Who needs insurance for their horse? This is the question that I asked and insurance agent. What do you think he said?
I was expecting him to say “everyone” but to my surprise he didn’t. His answer was, “If you can’t write a check to replace the horse, then you should consider insurance.”
Hum, this sounded a lot like the training I had received about insurance when I took Dave Ramsey’s Financial Peace class. And it was fairly similar to advice I have given over the years.
I have never, personally, insured a horse…but I have recommended that other people do. Why the difference?
The last person I helped walk through this decision was a lady who had been saving up to buy a really nice reining horse for several years. She purchased a horse that was ready to show for about $20,000. What she had purchased was a sane, sound and ready to show horse that had several years of training with a professional. She had also purchased a friendly, kind horse that was a joy to be around. Insurance would not be able to help her through the pain of losing her horse but it would give her the ability to purchase one trained to the same level again.
The most valuable horse I have personally owned was my stallion, Vaquero. I purchased him when he was three and he died at the age of six. I had considered insuring him but I chose not to. My reasoning was that I could not walk out and buy another one that was trained to his same level. If something were to happen to Vaquero then I knew I would be starting from scratch with another horse and would be investing years in training. Essentially, I could have insured him for his ‘raw’ value, the untrained value, but either way I was going to be putting in the time again.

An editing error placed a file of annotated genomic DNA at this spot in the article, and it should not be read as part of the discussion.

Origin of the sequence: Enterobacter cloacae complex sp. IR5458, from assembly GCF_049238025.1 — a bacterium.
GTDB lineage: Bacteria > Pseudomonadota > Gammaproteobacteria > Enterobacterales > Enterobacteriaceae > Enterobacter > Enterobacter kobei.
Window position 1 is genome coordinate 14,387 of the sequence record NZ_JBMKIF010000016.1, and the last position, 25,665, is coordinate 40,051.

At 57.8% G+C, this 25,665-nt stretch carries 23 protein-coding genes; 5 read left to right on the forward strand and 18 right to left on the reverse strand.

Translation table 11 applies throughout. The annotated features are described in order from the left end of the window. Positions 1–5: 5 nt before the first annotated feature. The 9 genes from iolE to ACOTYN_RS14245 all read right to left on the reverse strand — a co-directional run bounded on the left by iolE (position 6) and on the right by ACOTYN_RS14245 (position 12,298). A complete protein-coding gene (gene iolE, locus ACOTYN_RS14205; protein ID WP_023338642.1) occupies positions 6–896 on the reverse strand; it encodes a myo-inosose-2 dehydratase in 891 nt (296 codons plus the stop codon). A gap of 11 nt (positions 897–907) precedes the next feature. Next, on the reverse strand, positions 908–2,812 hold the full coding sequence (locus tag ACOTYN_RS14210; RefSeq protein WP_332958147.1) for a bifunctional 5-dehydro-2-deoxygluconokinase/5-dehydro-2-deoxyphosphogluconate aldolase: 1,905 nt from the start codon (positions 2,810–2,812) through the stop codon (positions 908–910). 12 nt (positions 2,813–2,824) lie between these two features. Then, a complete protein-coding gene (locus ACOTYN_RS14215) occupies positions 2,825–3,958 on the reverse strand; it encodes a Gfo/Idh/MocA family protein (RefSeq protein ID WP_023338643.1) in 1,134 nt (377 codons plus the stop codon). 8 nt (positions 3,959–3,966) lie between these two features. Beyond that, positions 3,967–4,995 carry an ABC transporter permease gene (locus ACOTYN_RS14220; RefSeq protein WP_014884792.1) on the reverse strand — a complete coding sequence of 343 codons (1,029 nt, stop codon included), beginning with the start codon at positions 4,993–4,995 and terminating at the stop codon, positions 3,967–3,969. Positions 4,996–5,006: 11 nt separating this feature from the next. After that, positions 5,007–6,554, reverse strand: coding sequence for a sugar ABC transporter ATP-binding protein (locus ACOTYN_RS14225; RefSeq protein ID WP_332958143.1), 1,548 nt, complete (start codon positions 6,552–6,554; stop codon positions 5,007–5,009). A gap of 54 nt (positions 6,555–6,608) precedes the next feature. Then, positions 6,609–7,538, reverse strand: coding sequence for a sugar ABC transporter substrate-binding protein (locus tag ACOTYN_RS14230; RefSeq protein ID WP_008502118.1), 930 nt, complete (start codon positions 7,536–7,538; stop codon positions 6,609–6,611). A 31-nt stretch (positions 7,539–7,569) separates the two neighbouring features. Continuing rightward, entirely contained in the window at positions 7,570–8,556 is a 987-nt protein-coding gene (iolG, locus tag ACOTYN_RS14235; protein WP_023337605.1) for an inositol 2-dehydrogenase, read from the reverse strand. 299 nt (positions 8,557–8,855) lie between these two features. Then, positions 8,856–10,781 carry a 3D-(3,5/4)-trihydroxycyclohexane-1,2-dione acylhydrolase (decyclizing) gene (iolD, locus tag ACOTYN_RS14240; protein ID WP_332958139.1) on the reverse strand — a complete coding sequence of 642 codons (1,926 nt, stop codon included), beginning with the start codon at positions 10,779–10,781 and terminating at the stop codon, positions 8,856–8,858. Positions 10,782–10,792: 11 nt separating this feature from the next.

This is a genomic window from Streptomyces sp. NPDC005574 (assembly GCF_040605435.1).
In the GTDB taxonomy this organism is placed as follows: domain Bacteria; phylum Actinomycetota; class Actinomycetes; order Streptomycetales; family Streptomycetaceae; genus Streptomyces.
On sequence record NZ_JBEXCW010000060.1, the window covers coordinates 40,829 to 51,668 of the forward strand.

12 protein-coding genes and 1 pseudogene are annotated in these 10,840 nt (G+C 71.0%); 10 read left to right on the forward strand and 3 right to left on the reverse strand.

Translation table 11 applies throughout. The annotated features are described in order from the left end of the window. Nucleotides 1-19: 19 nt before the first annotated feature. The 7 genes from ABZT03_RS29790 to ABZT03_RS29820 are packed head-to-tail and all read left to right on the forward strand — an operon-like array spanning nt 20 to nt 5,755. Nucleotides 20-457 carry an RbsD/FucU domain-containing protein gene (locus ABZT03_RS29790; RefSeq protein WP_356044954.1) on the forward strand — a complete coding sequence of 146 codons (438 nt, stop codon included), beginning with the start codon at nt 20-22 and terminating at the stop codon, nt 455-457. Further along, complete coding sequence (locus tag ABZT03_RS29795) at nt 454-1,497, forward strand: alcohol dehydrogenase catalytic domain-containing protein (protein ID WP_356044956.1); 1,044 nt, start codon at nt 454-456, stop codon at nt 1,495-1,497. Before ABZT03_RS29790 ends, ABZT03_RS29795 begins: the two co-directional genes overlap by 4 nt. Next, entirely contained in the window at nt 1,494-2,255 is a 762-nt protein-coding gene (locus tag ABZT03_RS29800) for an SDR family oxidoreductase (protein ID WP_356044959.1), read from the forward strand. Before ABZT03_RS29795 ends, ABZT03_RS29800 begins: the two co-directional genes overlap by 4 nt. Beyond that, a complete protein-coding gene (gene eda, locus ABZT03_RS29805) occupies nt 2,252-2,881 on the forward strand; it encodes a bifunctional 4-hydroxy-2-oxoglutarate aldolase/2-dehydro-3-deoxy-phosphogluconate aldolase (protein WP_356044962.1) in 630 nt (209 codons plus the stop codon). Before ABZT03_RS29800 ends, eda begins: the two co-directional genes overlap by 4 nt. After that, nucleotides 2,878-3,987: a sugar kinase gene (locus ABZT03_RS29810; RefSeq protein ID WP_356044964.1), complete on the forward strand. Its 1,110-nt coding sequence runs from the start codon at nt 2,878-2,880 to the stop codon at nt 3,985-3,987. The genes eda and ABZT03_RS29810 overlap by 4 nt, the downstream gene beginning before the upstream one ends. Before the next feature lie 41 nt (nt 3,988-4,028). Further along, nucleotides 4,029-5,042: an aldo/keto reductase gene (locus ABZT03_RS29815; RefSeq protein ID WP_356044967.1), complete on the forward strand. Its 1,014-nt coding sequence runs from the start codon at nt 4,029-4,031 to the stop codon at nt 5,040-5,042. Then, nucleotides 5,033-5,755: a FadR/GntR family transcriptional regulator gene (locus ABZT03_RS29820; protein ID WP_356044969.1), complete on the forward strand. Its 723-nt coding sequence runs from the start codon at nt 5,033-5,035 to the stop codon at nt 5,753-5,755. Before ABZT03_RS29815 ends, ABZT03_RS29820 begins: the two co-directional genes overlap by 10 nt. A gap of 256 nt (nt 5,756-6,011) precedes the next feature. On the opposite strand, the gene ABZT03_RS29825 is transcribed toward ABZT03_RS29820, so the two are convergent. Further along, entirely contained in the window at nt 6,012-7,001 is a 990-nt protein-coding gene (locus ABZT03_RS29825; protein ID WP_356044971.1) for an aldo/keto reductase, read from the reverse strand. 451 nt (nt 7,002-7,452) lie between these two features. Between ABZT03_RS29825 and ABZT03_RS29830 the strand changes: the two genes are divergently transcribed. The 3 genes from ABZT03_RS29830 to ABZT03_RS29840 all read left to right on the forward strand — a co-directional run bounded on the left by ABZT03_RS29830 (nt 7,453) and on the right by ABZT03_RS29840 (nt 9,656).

I had no idea that I would lose Vaquero so young. He died in 2012 and I just now –almost -have a horse trained to that level again. Although I didn’t have insurance I did have the ‘next’ horse already standing in the barn, Newt. Insurance would have paid me for my time but nothing can help me know if the horse I am investing my time in will ever reach bridleless competition level.
Do I regret not having Vaquero insured? Yes…and no. The money would have helped pay for the vet bills that I ran up trying to save him and it would have given me the opportunity to possibly purchase another young prospect. But, there was one moment where I was very happy NOT to have insurance.
THE FOLLOWING is not a reason to skip insuring…but I do wish I had been more emotionally prepared.
When things were looking really bad for Vaquero and we were at the vets they have to try to tell you how bad it is. One of the ways they tell you is they will say, “Insurance company guidelines will allow…” and this makes sense. You don’t want vets declaring horses beyond saving…if they really aren’t. But when the vets told me that, had Vaquero been insured, the insurance company would have approved euthanizing…I remember feeling conflicted. There was a moment where I was glad that he wasn’t insured because I WANTED the feeling of loss and I didn’t want a feeling of gain. I didn’t want to wonder why I made the choice.
In hindsight this was a very emotional reaction at a very emotional time, but I am still thankful that I experienced it. I know I made the choice I would have made either way. Maybe in the future I will have an insured horse and will have to make the same decision again. I really hope I’m NEVER in that situation again though. Maybe it will benefit someone who reads this though. From my experience when the vets say it is this bad…it is bad.
The majority of horses that I have had in training over the years have not been insured. Do you have your horses insured? If so, what are they insured against?
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Vaquero after his second trip to the vet, just before his last trip to the vet.
Vaquero six months earlier.
For the rest of Vaquero’s blogs:
- “Life is not fair.”
- “Vaquero-arthritis causing wobbler?”
- “What would you do if you walked into the stall and your horse looked like this?”
- “Vaquero and R&R”
- “Verdict from Vaqueros vet trip”